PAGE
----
Our next stop was Jiayuguan, a small desert town famous for being at the end of the Great Wall. It was quite different from our first visit to the Great Wall near Beijing, since the Wall (more like a mound in some parts) was made of dirt and the terrain was flat. First we went to the fortress that guarded the end of the Wall, and the museum there. We even took the time to banish Jonathan, since this was the official place to do so in dynasties past. We also went to Jiayuguan Pass where the Wall actually ends by meeting a cliff and a beacon tower stands. Myrrl told us back in the U.S. that it was a goal of his to see the end of the Wall, since he had never done so before. As we all touched the end, I may or may not have seen Myrrl cry a single tear.

The next day we traveled to Dunhuang and saw the Mogao Grottoes. There were over 400 caves of various sizes that hold Buddhist sculptures and wall paintings centuries old. There was also one library cave that used to hold thousands of scrolls until they were discovered and sold in the late 1800’s. Among the many Buddhist scrolls were some Christian documents from the Tang Dynasty when there were Nestorian missionaries in China. These scrolls and the Christian pagoda we saw earlier show how the Nestorians took a syncretic approach to introducing their religion just like the first Buddhists in China before them.

Riding camels in Dunhuang photo by Dylan Bomgardner
Riding camels in Dunhuang
photo by Dylan Bomgardner

After spending the night in the fanciest hotel we’ve been in yet, we spent the majority of the next day at the sand dunes. It was amazing to see such high land forms made out of a constantly shifting material. We got to ride camels, which was a lot of fun and another reminder of China’s great biodiversity. We also tubed down a sand dune, which was a lot of fun and another reminder of the awfulness of sand in your mouth. After eating a lunch of instant noodles, many of us decided to take on a gigantic mountain of a sand dune. While most were smart enough to take the stairs, Carissa convinced Jia, Malinda, Malika, Hattie, and I to climb up the steepest part stairless. It was an exhausting task, took us a very long time (some of our guys made it to the top, ran down, and made it to the top again by the time we got up), and we ended up “channeling camels” most of the way. Finally, the day of the dunes ended with the finding of the most adorable puppy ever, which almost licked Emma to death.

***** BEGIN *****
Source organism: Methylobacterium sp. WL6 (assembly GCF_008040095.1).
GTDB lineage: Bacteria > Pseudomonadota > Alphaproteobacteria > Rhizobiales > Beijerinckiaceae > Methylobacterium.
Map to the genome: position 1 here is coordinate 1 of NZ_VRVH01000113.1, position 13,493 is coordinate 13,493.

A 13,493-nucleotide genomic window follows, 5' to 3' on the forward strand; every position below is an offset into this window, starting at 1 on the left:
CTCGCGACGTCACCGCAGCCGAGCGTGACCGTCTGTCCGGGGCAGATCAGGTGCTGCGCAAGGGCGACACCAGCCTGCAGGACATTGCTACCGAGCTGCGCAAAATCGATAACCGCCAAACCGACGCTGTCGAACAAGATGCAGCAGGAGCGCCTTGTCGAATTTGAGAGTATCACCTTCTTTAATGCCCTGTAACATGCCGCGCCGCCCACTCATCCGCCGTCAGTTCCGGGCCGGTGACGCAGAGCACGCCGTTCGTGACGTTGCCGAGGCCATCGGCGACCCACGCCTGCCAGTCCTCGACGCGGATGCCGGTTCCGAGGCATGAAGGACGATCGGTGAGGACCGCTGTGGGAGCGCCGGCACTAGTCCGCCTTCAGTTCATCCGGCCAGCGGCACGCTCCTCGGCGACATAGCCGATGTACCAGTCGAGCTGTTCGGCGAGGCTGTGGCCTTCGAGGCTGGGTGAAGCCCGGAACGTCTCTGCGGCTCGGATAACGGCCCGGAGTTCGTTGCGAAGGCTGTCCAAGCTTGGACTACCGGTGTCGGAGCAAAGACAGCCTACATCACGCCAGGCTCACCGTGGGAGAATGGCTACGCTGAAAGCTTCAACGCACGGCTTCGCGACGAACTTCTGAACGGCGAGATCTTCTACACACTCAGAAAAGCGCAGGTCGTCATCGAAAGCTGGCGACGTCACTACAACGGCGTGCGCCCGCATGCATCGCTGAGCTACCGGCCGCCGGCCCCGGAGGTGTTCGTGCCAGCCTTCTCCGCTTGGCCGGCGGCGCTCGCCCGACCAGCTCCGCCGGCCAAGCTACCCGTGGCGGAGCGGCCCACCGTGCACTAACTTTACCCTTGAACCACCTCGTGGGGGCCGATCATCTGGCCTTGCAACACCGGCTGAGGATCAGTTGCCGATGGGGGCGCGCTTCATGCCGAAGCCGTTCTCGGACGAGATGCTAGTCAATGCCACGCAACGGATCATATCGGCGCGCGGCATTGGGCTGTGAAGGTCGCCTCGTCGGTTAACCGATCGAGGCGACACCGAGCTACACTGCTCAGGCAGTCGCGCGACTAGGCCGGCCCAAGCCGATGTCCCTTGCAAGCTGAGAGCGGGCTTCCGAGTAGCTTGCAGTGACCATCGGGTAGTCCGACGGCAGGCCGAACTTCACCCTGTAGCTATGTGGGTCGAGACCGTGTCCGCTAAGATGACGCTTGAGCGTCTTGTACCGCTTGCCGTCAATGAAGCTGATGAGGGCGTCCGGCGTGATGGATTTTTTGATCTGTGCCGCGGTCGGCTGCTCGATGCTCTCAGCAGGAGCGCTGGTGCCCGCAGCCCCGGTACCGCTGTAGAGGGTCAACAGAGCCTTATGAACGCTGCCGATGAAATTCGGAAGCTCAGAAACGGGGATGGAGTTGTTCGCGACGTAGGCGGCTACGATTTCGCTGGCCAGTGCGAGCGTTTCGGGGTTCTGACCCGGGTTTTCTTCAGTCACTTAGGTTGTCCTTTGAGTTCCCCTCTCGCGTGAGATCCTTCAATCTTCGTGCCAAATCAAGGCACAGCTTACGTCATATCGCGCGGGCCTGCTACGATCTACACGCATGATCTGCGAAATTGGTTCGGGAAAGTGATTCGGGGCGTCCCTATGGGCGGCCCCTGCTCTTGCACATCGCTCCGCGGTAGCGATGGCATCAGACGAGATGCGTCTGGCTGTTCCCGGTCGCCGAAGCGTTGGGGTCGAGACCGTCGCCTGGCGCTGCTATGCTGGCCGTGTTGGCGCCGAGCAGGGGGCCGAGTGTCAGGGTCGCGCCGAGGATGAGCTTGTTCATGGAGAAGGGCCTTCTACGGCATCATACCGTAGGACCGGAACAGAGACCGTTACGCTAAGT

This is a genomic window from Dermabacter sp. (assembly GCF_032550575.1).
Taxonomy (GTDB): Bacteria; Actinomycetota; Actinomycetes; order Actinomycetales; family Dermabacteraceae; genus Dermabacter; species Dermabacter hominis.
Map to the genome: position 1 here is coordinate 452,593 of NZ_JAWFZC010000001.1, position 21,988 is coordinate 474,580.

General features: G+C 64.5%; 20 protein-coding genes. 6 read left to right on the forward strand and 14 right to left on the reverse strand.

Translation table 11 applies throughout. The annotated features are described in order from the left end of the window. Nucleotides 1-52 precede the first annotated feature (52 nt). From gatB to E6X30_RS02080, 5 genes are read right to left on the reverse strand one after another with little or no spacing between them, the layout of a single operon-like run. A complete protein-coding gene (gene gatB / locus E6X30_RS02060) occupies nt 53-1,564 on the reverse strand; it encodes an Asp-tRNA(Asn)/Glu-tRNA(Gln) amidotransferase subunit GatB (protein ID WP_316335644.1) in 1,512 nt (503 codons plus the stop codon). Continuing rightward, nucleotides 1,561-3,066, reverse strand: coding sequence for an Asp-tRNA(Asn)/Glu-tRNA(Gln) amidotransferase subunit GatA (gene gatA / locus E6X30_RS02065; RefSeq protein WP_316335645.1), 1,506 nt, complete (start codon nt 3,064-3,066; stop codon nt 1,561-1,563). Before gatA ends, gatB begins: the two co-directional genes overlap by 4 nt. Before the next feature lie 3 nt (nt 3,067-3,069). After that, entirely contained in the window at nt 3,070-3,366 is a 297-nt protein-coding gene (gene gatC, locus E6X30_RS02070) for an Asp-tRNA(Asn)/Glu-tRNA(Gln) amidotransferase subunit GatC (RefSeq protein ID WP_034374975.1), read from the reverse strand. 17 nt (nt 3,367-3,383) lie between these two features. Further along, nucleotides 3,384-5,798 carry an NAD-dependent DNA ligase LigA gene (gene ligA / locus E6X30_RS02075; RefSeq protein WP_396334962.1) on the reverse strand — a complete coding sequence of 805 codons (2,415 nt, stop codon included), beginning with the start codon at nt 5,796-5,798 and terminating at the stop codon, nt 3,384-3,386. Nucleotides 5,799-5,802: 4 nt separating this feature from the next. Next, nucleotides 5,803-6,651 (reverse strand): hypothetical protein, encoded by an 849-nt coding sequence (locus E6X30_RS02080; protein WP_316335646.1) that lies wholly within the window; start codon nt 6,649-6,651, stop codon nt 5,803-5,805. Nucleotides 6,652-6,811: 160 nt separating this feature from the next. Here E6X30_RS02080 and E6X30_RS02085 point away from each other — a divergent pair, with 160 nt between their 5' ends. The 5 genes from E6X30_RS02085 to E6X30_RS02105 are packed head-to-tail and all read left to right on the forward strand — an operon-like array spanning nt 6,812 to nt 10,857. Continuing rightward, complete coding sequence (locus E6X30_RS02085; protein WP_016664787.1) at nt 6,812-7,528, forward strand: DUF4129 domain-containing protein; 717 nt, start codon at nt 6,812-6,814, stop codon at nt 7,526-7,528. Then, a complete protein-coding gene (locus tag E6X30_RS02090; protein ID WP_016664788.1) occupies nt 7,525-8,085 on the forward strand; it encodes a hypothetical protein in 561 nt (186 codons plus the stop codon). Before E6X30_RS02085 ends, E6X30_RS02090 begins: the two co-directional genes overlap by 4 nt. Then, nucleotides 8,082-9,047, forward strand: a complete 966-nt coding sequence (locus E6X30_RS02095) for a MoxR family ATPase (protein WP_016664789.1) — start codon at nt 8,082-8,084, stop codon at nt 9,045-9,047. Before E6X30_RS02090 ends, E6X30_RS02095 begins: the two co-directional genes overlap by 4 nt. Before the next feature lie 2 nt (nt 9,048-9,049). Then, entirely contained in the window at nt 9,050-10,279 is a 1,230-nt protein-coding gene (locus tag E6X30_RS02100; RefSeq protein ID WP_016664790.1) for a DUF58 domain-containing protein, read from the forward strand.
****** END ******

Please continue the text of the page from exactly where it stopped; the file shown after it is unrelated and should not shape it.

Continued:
The next day (Saturday), our westward travel officially ended and we took two planes and a train back to Nanchong. We will be here with our host families again for a little less than 2 weeks before moving on to new places. But first we have another adventure: Loren Swartzendruber.

Passionately penned by Nicole Yoder

Western Travel: Week One

This week was a wonderful week for this EMU cross-cultural group! On Monday we traveled to Qingchengshan to climb a Daoist mountain. The scenery and energy there was spectacular. We climbed to the top, or at least, a top, where we ate lunch at a Daoist temple. On the way down exhaustion set in for many of us, but we had a relaxing boat ride and trip back to rest.

That next day we left Chengdu for the ancient capital city, Xi’an. Other than having a wonderfully comfortable hotel, we enjoyed biking around the city wall and exploring the city center. Xi’an was certainly built like a fortress with old watch towers and traditional Chinese buildings. We were very touristy in Xi’an, and there were many neat little shops for souvenirs. One favorite was a shop selling biblical passages in Chinese on scrolls. I think the owner was happy to sell to a group of Mennonites with lots of spending money.

Photo by Dylan Bomgardner